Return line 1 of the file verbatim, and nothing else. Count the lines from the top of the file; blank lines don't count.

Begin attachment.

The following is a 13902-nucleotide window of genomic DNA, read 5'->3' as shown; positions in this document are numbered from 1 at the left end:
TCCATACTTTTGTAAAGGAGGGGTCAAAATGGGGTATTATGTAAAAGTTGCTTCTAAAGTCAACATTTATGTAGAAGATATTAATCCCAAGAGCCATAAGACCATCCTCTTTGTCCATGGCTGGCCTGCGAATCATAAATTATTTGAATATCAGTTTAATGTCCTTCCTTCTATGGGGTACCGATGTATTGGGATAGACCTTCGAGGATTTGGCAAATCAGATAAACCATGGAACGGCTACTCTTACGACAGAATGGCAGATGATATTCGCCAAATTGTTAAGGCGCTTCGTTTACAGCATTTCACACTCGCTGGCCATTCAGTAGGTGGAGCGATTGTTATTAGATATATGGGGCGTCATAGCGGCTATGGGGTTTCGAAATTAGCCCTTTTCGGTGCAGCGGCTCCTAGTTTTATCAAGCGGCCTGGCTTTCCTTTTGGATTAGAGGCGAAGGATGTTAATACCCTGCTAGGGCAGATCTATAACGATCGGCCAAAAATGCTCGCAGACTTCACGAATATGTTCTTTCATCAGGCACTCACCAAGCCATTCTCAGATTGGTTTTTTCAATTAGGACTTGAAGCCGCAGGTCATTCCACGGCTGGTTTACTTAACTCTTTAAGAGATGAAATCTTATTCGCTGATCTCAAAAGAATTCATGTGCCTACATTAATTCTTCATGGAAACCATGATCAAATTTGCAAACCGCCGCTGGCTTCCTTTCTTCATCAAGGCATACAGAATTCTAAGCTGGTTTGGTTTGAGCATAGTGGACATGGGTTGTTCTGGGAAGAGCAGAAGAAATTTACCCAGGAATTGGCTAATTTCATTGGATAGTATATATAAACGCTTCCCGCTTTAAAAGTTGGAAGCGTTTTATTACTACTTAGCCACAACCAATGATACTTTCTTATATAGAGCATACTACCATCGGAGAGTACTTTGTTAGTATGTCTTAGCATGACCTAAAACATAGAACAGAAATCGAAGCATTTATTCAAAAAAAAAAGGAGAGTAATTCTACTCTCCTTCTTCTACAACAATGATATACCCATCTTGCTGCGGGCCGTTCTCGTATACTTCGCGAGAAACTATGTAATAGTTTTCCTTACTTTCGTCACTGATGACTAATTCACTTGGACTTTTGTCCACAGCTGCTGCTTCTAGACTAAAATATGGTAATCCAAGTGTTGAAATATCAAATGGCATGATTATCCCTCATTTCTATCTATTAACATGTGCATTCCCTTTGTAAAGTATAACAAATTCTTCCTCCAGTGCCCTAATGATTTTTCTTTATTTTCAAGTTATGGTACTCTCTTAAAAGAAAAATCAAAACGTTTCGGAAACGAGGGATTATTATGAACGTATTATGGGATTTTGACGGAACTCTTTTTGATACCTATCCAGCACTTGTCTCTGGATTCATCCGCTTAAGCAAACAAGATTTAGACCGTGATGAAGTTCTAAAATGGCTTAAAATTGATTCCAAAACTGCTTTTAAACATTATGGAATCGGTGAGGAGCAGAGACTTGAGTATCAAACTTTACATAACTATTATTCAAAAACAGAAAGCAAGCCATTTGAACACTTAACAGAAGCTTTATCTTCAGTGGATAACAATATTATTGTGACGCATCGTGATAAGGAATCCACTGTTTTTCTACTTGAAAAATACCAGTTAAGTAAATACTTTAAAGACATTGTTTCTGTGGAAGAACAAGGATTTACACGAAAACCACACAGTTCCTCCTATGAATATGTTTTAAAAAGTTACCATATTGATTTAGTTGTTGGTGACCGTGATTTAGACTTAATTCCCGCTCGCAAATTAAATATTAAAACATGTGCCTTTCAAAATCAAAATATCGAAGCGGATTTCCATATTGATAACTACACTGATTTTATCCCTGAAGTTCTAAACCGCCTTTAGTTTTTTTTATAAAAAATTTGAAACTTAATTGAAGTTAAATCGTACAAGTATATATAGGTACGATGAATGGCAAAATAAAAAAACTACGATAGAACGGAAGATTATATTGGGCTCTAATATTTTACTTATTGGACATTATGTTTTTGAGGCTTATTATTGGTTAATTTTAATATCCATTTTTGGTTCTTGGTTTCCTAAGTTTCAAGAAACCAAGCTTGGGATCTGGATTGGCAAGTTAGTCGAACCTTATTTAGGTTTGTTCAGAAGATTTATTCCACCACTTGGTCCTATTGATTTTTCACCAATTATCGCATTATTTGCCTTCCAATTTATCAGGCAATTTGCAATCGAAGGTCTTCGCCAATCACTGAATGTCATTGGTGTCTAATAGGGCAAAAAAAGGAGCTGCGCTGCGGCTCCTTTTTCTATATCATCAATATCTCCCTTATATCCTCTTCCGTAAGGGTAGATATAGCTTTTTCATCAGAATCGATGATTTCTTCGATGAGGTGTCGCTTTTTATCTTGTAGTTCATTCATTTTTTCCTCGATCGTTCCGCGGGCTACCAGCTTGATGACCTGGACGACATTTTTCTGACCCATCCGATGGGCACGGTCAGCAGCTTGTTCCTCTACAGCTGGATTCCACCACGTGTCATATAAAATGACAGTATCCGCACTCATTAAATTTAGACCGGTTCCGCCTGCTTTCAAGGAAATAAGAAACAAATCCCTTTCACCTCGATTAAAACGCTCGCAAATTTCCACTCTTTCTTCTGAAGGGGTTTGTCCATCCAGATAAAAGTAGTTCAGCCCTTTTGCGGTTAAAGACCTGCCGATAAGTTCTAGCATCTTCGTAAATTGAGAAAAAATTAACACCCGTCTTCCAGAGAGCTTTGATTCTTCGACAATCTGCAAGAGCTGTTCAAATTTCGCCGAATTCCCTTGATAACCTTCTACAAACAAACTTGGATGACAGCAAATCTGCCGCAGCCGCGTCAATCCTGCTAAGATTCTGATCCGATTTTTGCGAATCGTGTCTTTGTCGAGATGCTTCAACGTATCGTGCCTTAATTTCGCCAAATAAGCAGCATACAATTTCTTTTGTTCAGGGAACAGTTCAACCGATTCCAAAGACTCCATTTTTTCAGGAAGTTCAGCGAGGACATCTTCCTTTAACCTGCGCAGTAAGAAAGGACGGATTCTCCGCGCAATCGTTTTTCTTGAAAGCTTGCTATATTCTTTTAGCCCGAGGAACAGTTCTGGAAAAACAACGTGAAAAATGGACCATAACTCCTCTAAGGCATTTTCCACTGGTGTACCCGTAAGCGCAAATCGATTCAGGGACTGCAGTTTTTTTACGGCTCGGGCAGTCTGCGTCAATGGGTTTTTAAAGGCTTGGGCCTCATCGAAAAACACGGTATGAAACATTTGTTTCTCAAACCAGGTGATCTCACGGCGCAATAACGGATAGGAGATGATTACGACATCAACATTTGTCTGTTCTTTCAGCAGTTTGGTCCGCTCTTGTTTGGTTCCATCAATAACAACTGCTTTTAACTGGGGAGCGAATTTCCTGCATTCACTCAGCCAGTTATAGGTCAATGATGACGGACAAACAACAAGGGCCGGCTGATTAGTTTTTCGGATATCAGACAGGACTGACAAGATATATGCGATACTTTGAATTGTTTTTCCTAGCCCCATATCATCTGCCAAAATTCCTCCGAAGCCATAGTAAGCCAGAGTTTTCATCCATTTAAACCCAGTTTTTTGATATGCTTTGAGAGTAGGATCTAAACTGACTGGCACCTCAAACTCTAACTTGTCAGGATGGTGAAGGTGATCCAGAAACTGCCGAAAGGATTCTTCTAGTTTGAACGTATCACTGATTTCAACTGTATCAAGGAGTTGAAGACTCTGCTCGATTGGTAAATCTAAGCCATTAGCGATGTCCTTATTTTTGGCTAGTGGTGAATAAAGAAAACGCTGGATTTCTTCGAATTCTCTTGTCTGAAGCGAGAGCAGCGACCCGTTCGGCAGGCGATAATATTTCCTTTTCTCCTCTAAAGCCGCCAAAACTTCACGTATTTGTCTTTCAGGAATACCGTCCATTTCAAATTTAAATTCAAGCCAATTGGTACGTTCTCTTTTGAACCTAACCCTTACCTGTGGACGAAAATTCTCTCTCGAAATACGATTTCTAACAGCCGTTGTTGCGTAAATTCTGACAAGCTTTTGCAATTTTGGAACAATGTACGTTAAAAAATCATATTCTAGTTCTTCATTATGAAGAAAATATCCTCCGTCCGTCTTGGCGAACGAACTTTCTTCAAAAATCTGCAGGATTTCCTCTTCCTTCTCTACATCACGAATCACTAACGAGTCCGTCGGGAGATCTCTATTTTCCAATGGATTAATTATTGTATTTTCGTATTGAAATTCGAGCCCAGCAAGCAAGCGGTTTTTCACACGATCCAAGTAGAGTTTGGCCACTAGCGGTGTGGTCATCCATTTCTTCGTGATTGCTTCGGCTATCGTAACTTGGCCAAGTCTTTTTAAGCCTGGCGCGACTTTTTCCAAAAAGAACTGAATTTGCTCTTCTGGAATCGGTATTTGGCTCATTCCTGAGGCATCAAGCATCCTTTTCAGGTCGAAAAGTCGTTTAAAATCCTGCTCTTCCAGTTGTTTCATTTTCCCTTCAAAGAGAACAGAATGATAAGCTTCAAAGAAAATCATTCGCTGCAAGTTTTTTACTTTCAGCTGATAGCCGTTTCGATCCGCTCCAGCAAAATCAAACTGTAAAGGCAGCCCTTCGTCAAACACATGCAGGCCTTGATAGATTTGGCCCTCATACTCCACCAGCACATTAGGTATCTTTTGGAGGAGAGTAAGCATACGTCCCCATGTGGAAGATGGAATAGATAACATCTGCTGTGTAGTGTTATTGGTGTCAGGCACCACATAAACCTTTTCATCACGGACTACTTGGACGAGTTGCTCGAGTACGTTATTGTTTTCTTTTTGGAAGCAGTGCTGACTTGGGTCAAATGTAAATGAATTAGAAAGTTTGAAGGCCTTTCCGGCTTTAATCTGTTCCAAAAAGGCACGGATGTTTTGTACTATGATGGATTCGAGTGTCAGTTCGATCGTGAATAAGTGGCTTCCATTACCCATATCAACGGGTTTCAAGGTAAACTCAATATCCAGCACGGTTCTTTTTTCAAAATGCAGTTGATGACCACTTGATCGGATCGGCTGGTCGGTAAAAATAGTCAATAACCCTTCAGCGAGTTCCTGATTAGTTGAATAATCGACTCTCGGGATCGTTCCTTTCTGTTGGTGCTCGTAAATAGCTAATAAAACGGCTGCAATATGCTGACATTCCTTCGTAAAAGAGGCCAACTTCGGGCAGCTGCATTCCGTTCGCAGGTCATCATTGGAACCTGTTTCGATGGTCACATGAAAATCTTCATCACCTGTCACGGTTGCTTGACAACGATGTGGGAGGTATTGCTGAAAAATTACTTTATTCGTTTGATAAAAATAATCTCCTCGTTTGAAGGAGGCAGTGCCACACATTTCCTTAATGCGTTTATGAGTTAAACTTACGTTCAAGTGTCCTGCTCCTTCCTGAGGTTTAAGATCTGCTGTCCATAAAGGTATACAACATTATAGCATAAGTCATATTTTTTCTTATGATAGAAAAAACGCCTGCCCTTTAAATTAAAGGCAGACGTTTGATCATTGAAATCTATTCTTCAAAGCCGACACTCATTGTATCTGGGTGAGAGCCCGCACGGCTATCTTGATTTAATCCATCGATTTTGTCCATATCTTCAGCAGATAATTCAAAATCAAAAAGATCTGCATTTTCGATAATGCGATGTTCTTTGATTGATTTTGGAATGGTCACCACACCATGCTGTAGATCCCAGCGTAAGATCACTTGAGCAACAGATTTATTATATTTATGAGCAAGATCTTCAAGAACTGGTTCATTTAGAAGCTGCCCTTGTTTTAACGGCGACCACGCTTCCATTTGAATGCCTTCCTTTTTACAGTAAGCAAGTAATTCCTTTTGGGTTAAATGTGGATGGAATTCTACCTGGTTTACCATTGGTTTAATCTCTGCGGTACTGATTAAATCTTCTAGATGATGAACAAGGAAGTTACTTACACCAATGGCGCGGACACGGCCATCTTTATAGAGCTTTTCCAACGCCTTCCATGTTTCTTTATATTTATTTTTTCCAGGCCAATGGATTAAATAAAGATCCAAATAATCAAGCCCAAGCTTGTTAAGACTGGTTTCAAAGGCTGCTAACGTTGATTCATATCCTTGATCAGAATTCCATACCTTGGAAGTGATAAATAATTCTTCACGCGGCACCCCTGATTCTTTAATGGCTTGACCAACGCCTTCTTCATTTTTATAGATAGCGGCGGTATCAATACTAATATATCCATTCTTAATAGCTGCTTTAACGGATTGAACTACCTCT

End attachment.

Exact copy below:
The following is a 13902-nucleotide window of genomic DNA, read 5'->3' as shown; positions in this document are numbered from 1 at the left end: